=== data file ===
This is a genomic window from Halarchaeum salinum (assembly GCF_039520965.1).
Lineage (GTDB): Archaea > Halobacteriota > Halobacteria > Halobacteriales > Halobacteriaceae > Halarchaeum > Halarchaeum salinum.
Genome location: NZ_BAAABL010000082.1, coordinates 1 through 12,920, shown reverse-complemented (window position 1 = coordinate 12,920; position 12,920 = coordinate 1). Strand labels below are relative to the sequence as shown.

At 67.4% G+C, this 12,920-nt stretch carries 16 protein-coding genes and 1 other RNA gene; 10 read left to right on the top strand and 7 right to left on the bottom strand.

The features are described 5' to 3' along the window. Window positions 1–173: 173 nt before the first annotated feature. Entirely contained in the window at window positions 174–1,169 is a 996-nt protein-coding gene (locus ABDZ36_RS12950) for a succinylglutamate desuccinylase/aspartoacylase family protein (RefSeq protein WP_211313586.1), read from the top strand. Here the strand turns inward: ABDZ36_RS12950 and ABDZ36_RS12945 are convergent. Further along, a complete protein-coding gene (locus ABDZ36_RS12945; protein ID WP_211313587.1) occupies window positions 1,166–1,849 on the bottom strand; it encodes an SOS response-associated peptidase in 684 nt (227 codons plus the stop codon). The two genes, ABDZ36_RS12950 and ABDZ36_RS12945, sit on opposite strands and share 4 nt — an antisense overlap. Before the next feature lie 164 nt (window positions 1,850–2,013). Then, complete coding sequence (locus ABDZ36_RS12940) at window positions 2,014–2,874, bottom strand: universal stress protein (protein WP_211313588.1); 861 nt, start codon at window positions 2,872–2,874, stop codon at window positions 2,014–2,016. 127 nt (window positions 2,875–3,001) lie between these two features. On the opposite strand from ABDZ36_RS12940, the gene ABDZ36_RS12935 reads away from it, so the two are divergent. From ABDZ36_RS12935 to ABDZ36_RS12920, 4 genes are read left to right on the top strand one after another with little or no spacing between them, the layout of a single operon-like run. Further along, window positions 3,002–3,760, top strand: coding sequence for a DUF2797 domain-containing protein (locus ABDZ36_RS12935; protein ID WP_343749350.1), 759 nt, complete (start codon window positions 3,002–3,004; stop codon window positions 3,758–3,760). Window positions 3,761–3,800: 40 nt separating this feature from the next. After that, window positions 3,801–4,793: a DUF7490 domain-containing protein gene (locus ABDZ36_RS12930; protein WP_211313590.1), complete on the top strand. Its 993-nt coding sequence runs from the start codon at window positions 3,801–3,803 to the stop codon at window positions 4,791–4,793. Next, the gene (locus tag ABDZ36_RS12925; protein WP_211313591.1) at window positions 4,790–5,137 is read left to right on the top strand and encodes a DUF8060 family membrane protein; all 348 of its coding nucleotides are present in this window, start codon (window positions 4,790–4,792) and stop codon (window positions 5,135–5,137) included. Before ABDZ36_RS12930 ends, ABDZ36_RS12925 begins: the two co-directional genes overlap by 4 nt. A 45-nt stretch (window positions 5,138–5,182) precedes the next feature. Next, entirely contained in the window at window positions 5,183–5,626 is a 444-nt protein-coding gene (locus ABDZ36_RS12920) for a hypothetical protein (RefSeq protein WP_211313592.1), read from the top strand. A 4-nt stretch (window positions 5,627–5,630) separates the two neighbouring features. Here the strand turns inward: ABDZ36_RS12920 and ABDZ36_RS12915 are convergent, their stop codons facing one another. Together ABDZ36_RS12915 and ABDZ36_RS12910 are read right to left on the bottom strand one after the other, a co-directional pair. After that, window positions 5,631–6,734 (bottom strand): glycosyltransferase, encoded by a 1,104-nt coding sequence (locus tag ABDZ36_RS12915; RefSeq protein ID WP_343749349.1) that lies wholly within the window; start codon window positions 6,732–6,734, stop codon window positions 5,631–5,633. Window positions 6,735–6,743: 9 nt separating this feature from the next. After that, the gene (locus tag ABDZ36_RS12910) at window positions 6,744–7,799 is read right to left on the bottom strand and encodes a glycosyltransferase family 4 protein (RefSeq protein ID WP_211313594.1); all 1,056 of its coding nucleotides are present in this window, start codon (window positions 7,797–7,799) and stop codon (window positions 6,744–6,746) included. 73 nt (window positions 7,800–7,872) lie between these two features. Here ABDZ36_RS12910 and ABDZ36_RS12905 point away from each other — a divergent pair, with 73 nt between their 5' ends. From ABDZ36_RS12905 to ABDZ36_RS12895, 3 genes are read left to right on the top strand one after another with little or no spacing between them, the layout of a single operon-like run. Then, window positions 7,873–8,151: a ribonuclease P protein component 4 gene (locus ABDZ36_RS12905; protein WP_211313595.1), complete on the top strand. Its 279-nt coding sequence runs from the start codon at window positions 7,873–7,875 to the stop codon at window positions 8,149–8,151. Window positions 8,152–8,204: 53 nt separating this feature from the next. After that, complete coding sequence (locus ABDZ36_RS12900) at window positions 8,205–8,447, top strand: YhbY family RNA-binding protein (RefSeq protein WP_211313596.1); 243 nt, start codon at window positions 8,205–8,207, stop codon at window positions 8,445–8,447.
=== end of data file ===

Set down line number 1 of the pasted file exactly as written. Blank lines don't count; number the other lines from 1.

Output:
This is a genomic window from Halarchaeum salinum (assembly GCF_039520965.1).